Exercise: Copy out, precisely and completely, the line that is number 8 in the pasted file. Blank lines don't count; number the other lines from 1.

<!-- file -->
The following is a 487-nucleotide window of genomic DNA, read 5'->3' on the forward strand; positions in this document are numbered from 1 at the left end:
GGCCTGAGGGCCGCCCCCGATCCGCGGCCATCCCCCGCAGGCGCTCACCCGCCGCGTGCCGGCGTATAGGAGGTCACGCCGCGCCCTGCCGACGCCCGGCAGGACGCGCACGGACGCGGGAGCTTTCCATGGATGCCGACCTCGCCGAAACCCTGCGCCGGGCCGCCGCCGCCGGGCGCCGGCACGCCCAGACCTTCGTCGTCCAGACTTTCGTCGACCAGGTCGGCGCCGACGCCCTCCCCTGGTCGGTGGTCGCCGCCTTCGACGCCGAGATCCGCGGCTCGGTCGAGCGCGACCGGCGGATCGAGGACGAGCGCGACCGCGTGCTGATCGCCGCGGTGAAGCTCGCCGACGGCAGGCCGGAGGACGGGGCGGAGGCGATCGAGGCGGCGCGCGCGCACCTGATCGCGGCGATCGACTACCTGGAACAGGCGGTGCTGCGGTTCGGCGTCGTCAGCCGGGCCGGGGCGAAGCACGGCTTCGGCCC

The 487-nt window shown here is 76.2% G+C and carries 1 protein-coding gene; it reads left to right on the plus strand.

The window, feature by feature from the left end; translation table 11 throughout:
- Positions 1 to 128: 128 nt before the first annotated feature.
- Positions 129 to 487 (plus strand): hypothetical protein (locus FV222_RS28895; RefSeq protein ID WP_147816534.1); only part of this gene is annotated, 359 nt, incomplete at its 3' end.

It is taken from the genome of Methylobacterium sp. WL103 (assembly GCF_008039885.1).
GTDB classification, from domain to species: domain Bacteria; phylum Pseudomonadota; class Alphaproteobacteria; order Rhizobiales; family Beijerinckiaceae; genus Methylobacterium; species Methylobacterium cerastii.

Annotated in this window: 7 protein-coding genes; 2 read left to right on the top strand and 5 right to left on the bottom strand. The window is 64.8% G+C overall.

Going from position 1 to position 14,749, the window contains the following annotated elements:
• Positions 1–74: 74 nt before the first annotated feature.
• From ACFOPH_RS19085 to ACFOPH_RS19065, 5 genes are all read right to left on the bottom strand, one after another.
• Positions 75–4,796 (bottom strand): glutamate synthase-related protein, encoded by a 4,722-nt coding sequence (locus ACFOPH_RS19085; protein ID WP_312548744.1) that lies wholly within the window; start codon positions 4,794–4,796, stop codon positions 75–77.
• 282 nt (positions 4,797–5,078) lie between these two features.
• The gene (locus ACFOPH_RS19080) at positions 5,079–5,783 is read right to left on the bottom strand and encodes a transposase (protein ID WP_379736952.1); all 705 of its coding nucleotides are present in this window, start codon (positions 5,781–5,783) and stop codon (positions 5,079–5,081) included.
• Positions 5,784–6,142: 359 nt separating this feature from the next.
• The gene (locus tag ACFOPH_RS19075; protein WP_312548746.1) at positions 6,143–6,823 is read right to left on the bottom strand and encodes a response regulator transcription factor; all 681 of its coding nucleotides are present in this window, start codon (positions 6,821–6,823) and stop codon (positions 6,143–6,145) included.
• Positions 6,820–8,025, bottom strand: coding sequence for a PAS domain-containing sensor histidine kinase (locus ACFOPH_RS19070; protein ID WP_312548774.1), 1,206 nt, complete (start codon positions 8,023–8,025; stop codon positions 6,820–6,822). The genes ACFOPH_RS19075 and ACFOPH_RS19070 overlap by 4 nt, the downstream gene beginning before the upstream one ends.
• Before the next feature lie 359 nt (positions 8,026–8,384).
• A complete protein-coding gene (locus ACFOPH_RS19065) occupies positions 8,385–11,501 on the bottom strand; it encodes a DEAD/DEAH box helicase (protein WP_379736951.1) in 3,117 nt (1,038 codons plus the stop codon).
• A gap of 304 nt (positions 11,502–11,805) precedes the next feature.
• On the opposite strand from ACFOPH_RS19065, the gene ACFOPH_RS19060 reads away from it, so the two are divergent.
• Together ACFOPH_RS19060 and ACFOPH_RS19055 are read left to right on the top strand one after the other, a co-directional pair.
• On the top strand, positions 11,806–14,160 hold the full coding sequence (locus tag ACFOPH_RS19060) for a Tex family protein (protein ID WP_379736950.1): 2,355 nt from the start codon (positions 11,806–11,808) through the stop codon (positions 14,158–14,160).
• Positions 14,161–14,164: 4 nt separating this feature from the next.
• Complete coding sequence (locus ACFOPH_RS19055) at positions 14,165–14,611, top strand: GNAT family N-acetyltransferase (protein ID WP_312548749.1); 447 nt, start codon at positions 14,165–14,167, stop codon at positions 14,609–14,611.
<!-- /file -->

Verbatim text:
GTDB classification, from domain to species: domain Bacteria; phylum Pseudomonadota; class Alphaproteobacteria; order Rhizobiales; family Beijerinckiaceae; genus Methylobacterium; species Methylobacterium cerastii.